- What is concentric structure?
- What does Diacope mean?
- Why is Diacope used?
- What is it called when you put a swear word in the middle of a word?
- What is an example of Epistrophe?
- What does the word Chiastic mean?
- How do you spell chiasm?
- What is parallelism in writing?
- What is an example of Antimetabole?
- What is an example of a chiasmus?
- How do you say chiasm?
- What is Chiastic parallelism?
- What is a Chiastic structure in the Bible?
- What does gerund mean?
- What is the effect of chiasmus?
What is concentric structure?
A concentric structure is similar to a chiasmus but contains an unpaired central part, as in ABCBA or ABCDCBA.
Parallelisms are repetitive patterns, such as ABAB or ABCABC.
There are several advantages to identifying the literary structures of the Bible..
What does Diacope mean?
Diacope is a rhetorical device that involves the repetition of words, separated by a small number of intervening words. It comes from the Greek word thiakhop, meaning “cutting in two.” The number of words in between the repeated words of a diacope can vary, but it should be few enough to produce a rhetorical effect.
Why is Diacope used?
Its purpose is to describe, specify, and emphasize an idea or subject. Writers often use diacope to express their strong emotions, and to draw attention towards repeated phrase or words. It also serves to make a phrase memorable and rhythmic.
What is it called when you put a swear word in the middle of a word?
Expletive infixation is a process by which an expletive or profanity is inserted into a word, usually for intensification. It is similar to tmesis, but not all instances are covered by the usual definition of tmesis because the words are not necessarily compounds.
What is an example of Epistrophe?
A famous example of epistrophe is found in Abraham Lincoln’s Gettysburg Address: “…and that government of the people, by the people, for the people, shall not perish from the earth.”
What does the word Chiastic mean?
adjective. Characterized by chiasmus; having or denoting a structure in which words are repeated in reverse order. ‘a chiastic structure commonly found in Greek literature’
How do you spell chiasm?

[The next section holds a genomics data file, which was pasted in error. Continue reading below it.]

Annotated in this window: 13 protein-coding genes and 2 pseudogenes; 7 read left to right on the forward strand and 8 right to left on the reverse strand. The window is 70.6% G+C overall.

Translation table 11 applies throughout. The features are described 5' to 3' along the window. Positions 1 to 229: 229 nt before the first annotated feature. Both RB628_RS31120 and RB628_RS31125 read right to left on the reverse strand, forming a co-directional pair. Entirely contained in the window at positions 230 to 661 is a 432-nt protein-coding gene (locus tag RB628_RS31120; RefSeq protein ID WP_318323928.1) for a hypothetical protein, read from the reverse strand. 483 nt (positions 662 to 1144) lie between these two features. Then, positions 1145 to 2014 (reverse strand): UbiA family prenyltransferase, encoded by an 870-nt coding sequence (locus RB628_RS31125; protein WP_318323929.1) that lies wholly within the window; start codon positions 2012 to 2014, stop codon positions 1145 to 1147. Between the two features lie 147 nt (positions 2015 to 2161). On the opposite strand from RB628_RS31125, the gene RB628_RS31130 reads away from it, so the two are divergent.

In rhetoric, chiasmus or, less commonly, chiasm (Latin term from Greek χίασμα, “crossing”, from the Greek χιάζω, chiázō, “to shape like the letter Χ”), is a “reversal of grammatical structures in successive phrases or clauses – but no repetition of words”.
What is parallelism in writing?
Parallelism is the matching of the forms of words, phrases, or clauses within a sentence. Editing your work for parallel construction improves clarity and emphasizes your points.
What is an example of Antimetabole?
Antimetabole is a figure of speech in which a phrase is repeated, but with the order of words reversed. John F. Kennedy’s words, “Ask not what your country can do for you, ask what you can do for your country,” is a famous example of antimetabole.
What is an example of a chiasmus?
What is chiasmus? … Chiasmus is a figure of speech in which the grammar of one phrase is inverted in the following phrase, such that two key concepts from the original phrase reappear in the second phrase in inverted order. The sentence “She has all my love; my heart belongs to her,” is an example of chiasmus.
How do you say chiasm?
noun, plural chi·as·mas, chi·as·ma·ta [kahy-az-muh-tuh].
What is Chiastic parallelism?
Chiasmus is the reversing of the order of words in the second of two parallel phrases or sentences. This rhetorical device is also referred to as reverse parallelism or syntactical inversion. … Chiasmus is a poetic and rhetorical device in many languages.
What is a Chiastic structure in the Bible?
Chiastic structure, or chiastic pattern, is a literary technique in narrative motifs and other textual passages. … These may be regarded as chiasmus scaled up from words and clauses to larger segments of text.
What does gerund mean?
1 : a verbal noun in Latin that expresses generalized or uncompleted action.
What is the effect of chiasmus?
To give structure and poetic form, making text more digestible and memorable. To set the scene and draw the reader from where they are into the core, from the outer courts into the inner courts. To protect the essential core at the heart of the chiasmus and draw attention to it.